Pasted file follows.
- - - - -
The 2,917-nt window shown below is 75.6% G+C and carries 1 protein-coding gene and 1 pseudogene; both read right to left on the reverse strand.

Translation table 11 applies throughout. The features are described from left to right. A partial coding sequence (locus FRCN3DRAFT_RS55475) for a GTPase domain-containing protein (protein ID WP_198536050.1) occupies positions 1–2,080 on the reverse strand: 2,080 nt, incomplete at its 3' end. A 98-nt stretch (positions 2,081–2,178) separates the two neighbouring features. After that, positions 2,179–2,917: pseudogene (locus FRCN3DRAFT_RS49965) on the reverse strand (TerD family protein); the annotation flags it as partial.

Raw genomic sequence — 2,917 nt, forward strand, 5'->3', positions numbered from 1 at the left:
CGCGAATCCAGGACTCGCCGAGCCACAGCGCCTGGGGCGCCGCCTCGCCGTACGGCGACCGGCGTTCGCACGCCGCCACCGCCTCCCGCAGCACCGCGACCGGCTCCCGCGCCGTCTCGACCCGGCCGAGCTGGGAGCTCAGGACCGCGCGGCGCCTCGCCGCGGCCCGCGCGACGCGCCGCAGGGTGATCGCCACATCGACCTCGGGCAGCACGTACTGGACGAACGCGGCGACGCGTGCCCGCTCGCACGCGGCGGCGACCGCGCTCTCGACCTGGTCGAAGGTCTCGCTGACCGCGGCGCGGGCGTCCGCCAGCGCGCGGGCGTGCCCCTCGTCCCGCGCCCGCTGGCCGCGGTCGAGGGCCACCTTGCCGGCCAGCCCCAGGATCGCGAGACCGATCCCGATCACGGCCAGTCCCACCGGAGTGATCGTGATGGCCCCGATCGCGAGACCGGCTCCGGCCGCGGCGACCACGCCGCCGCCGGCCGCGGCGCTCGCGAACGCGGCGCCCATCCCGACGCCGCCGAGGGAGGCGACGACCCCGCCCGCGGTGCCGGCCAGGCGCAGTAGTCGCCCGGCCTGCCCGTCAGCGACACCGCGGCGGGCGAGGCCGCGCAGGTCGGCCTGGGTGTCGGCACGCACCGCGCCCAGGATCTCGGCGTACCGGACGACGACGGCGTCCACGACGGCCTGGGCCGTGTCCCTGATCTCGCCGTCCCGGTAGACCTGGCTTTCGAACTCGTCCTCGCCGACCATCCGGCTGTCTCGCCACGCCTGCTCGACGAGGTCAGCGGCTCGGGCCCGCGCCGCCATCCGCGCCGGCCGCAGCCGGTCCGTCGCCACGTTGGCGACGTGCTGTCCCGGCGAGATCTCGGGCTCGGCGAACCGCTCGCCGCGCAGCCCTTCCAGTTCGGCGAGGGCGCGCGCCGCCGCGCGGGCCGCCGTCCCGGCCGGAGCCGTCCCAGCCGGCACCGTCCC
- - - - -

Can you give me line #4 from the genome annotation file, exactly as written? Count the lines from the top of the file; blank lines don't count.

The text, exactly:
CGCGAATCCAGGACTCGCCGAGCCACAGCGCCTGGGGCGCCGCCTCGCCGTACGGCGACCGGCGTTCGCACGCCGCCACCGCCTCCCGCAGCACCGCGACCGGCTCCCGCGCCGTCTCGACCCGGCCGAGCTGGGAGCTCAGGACCGCGCGGCGCCTCGCCGCGGCCCGCGCGACGCGCCGCAGGGTGATCGCCACATCGACCTCGGGCAGCACGTACTGGACGAACGCGGCGACGCGTGCCCGCTCGCACGCGGCGGCGACCGCGCTCTCGACCTGGTCGAAGGTCTCGCTGACCGCGGCGCGGGCGTCCGCCAGCGCGCGGGCGTGCCCCTCGTCCCGCGCCCGCTGGCCGCGGTCGAGGGCCACCTTGCCGGCCAGCCCCAGGATCGCGAGACCGATCCCGATCACGGCCAGTCCCACCGGAGTGATCGTGATGGCCCCGATCGCGAGACCGGCTCCGGCCGCGGCGACCACGCCGCCGCCGGCCGCGGCGCTCGCGAACGCGGCGCCCATCCCGACGCCGCCGAGGGAGGCGACGACCCCGCCCGCGGTGCCGGCCAGGCGCAGTAGTCGCCCGGCCTGCCCGTCAGCGACACCGCGGCGGGCGAGGCCGCGCAGGTCGGCCTGGGTGTCGGCACGCACCGCGCCCAGGATCTCGGCGTACCGGACGACGACGGCGTCCACGACGGCCTGGGCCGTGTCCCTGATCTCGCCGTCCCGGTAGACCTGGCTTTCGAACTCGTCCTCGCCGACCATCCGGCTGTCTCGCCACGCCTGCTCGACGAGGTCAGCGGCTCGGGCCCGCGCCGCCATCCGCGCCGGCCGCAGCCGGTCCGTCGCCACGTTGGCGACGTGCTGTCCCGGCGAGATCTCGGGCTCGGCGAACCGCTCGCCGCGCAGCCCTTCCAGTTCGGCGAGGGCGCGCGCCGCCGCGCGGGCCGCCGTCCCGGCCGGAGCCGTCCCAGCCGGCACCGTCCC